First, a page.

In Westport, worries about high tide

10/29/2012 WESTPORT, MA Mike Biszko Jr. (cq) walked through knee-deep water flooding Bridge Street (cq) in Westport following Hurricane Sandy's (cq) landfall. Biszko was on his way back from checking on his home, which is in the flooded area of town. (Aram Boghosian for The Boston Globe)
Aram Boghosian for The Boston Globe
Mike Biszko Jr. walked through knee-deep water on Bridge Street in Westport Monday night.

Fifty-year-old Steve Machado was packing up his car this afternoon on St. John Street in Dartmouth with items including a change of clothes, a laptop and a camera. He was also bringing along his pitbull, Elizabeth, and he said he planned to ride out Hurricane Sandy at his sister’s house in New Bedford.

“It’s great,” Machado said of the wind and rain. “Just what we need, know what I mean?”

Dartmouth and Fall River are the two communities in the state where officials have issued a mandatory evacuation order for some areas in anticipation of a high tide around 8 p.m. tonight that is expected to be swelled by the hurricane surge and cause major flooding. On St. John Street, most residents appeared to have complied with the order.


Rosemary Martin, 43, of New Bedford, came down to the edge of nearby Jones Beach to watch the pounding surf. She was excited by Sandy. “I’m loving it,” she said.

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She added that her home had so far felt no ill effects from the storm, though she was worried about a large tree in her yard. “Pretty good so far,” she said. “We haven’t lost power.” As she spoke, a Dartmouth police officer pulled up to the beach and ordered storm watchers to clear away from a jetty.

In nearby New Bedford, dozens of people took refuge at two emergency shelters.

“I think we’ve managed it well,” said Mayor Jon Mitchell during a late afternoon visit the shelter at the Keith Middle School.

Two of the Keith shelter occupants, Andrew DiIanni, 38, and Steve Correia, 28, said they had been living under a bridge near the downtown area and initially tried to ride out the storm with three other people, using a makeshift barrier of tarps and other items.


But by noon, they said, the wind became too strong, and they called police for assistance. “We had tarps, they were whipped in half, the wind was so strong,” said DiIanni. He said he was also struck by rocks when the wind picked up.”

“Thank God for this shelter,” DiIanni said. “Because [I] don’t know if we could stomach this storm tonight.”

Another man at the Keith shelter, who would only give his name as William, 47, said he left Melville Towers, a high rise apartment building on Pleasant Street, earlier today because he had concerns about its safety during the storm.

“There’s no way I’m going to go back there tonight,” he said. William also said he feared the storm was just starting to ramp up. “The worst is yet to come,” he said. “Believe me, the worst is yet to come.”

Earlier in the day in Westport, John Pappas, 40, of Westport kept an eye on the clamming boat he works on, which was tied up at the nearby docks.


The low-lying Westport Point is notorious for flooding during huge storms, and Pappas predicted high water tonight.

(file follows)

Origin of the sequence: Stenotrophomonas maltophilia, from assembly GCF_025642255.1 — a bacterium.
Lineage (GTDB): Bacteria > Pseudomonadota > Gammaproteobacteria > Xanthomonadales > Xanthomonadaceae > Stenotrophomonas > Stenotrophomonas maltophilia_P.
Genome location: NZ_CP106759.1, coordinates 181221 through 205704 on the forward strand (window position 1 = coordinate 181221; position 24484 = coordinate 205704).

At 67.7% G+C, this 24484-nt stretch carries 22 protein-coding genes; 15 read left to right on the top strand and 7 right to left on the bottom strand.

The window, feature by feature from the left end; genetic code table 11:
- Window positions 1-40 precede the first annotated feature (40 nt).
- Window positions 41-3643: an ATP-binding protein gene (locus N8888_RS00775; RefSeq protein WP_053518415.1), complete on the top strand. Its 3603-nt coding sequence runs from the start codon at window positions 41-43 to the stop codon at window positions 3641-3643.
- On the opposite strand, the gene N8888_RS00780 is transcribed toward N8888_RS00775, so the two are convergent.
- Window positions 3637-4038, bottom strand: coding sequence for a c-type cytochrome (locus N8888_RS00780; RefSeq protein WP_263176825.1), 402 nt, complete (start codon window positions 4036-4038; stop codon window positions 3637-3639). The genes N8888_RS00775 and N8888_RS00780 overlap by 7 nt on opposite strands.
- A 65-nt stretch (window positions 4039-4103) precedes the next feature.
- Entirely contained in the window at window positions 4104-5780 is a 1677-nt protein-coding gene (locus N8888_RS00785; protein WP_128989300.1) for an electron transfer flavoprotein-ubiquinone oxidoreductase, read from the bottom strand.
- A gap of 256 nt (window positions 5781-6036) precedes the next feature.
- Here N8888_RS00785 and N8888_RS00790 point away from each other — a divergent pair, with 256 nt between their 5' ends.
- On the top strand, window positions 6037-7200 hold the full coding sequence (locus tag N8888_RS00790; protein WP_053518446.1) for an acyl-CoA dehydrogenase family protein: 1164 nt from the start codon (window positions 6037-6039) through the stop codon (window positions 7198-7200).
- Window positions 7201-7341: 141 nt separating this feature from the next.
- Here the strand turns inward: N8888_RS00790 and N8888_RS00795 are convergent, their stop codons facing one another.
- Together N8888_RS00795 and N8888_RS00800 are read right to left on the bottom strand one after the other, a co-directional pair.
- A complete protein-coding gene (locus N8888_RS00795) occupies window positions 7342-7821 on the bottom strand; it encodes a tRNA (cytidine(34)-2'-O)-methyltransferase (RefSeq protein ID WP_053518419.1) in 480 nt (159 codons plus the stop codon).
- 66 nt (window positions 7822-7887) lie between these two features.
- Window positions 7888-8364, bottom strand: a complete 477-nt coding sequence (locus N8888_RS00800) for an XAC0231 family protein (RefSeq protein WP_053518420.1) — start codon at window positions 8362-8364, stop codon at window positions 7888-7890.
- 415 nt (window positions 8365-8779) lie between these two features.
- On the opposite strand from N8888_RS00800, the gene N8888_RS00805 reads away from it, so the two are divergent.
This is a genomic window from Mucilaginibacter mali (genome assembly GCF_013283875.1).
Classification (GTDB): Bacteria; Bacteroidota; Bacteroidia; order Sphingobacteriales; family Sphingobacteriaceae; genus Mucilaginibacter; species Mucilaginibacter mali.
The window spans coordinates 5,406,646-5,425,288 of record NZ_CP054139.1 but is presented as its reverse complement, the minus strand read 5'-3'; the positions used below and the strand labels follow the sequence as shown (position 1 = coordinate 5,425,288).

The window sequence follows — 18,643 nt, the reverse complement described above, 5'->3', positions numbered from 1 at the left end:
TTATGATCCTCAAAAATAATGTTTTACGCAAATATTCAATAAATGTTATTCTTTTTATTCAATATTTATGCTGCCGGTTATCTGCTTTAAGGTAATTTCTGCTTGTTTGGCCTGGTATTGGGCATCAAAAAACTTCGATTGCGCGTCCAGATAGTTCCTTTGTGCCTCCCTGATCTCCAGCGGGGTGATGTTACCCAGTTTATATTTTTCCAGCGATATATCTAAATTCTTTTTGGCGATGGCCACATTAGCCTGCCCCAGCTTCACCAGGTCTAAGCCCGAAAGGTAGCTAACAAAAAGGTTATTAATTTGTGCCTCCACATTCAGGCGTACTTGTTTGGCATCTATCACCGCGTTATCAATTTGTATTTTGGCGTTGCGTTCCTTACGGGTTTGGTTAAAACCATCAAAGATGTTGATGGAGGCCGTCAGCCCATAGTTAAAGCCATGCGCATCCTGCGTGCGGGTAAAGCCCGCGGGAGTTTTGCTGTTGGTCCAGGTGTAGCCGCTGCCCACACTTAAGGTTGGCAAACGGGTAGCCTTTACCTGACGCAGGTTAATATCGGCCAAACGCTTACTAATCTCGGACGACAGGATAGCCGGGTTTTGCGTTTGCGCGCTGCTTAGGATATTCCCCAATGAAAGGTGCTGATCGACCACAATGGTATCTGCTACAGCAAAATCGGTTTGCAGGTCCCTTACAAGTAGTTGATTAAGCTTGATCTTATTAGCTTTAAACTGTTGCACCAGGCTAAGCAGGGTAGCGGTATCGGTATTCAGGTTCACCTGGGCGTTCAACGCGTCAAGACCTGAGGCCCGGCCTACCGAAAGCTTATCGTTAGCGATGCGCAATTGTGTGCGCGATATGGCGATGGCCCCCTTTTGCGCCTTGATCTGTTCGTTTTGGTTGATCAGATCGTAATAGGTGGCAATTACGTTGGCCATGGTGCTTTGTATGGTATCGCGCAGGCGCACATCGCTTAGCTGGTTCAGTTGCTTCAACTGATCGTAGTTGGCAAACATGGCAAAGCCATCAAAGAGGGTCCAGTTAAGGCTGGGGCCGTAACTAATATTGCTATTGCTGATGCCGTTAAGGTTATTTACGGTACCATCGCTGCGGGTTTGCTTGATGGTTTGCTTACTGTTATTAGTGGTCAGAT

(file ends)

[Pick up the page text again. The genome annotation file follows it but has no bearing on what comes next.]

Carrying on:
“Be here around 8 o’clock tonight,” he said, referring to when the tide will return. “There’s going to be some drastic flooding. All we can really do now is wait.”

The wind was steadily gusting on Main Road in Westport around 3 p.m., when there was a loud pop and a white flash and the power lines glowed bright orange, 100 feet in each direction for several seconds.

A branch off a maple tree had cracked off and torn down the wires. Smoke poured off the branch where it still touched the broken cables, and then the branch burst into flames. The fire alternately swelled in the gusty wind and was knocked back by the rain.

The severed cables sagged to the ground, where they smoldered and flared up as they were pushed around by the wind. The smoke had an odd sweet smell — like an electrical fire.

Mark Arsenault/Globe Staff
Downed trees on Route 88 in Westport.

Drivers that did not want to be trapped at Westport Point — a dead end — hesitated a moment and then sped past the flaming cables at the side of the road. The fire department arrived 15 to 20 minutes after the first flames and cleared onlookers from the area.

Throughout the day in the town, wave watchers in rain slickers trekked to Horseneck Beach and nearby neighborhoods to see Sandy close up. They leaned unsteadily into the gusts and trained video cameras on the pounding white waves.

On West Beach Road, self-described “weather enthusiast” Chris Correia of Dartmouth said he had been visiting Westport during storms most of his life.

“My father used to take us here as kids,” he said, fighting against the wind at the end of the road, which is not far from Horseneck Beach. “I’m an amateur storm chaser.”

He brought his girlfriend, Lisa Martin, and her son, Nicholas, 9, to see the hurricane close up this afternoon.

A few steps away, waves crashed with huge white spray. “Look at those waves,” he yelled over the wind. “It’s nature at its best and its worst.”

The trio filmed the big waves, titled into the wind, and screamed like a family on a carnival ride when the big gusts sent them staggering to keep their feet.